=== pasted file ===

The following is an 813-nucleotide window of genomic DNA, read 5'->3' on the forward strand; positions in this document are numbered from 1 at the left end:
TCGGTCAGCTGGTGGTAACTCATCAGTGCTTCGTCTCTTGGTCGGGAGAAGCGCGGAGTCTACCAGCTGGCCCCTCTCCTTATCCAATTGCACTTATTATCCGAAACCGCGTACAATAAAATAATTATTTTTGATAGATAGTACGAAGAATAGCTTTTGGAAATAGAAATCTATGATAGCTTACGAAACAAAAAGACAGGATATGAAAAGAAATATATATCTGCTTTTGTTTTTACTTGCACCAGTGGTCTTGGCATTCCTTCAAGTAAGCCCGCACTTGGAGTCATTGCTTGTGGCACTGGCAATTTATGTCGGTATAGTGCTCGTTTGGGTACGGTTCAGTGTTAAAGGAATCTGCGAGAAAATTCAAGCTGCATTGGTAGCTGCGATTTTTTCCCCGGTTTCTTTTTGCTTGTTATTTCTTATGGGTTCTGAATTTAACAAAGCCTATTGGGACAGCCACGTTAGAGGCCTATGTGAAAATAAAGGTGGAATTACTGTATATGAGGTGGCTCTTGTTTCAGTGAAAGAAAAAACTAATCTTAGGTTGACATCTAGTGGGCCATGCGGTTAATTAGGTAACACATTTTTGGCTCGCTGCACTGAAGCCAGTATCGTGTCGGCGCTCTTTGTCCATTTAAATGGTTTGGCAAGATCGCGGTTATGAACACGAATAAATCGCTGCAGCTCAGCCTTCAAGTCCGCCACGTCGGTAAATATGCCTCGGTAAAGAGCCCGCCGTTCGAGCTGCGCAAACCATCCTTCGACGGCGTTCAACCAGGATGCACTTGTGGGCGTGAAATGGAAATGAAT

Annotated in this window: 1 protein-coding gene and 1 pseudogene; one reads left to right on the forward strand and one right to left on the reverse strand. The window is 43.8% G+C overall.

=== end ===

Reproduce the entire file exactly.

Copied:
The following is an 813-nucleotide window of genomic DNA, read 5'->3' on the forward strand; positions in this document are numbered from 1 at the left end:
TCGGTCAGCTGGTGGTAACTCATCAGTGCTTCGTCTCTTGGTCGGGAGAAGCGCGGAGTCTACCAGCTGGCCCCTCTCCTTATCCAATTGCACTTATTATCCGAAACCGCGTACAATAAAATAATTATTTTTGATAGATAGTACGAAGAATAGCTTTTGGAAATAGAAATCTATGATAGCTTACGAAACAAAAAGACAGGATATGAAAAGAAATATATATCTGCTTTTGTTTTTACTTGCACCAGTGGTCTTGGCATTCCTTCAAGTAAGCCCGCACTTGGAGTCATTGCTTGTGGCACTGGCAATTTATGTCGGTATAGTGCTCGTTTGGGTACGGTTCAGTGTTAAAGGAATCTGCGAGAAAATTCAAGCTGCATTGGTAGCTGCGATTTTTTCCCCGGTTTCTTTTTGCTTGTTATTTCTTATGGGTTCTGAATTTAACAAAGCCTATTGGGACAGCCACGTTAGAGGCCTATGTGAAAATAAAGGTGGAATTACTGTATATGAGGTGGCTCTTGTTTCAGTGAAAGAAAAAACTAATCTTAGGTTGACATCTAGTGGGCCATGCGGTTAATTAGGTAACACATTTTTGGCTCGCTGCACTGAAGCCAGTATCGTGTCGGCGCTCTTTGTCCATTTAAATGGTTTGGCAAGATCGCGGTTATGAACACGAATAAATCGCTGCAGCTCAGCCTTCAAGTCCGCCACGTCGGTAAATATGCCTCGGTAAAGAGCCCGCCGTTCGAGCTGCGCAAACCATCCTTCGACGGCGTTCAACCAGGATGCACTTGTGGGCGTGAAATGGAAATGAAT

Annotated in this window: 1 protein-coding gene and 1 pseudogene; one reads left to right on the forward strand and one right to left on the reverse strand. The window is 43.8% G+C overall.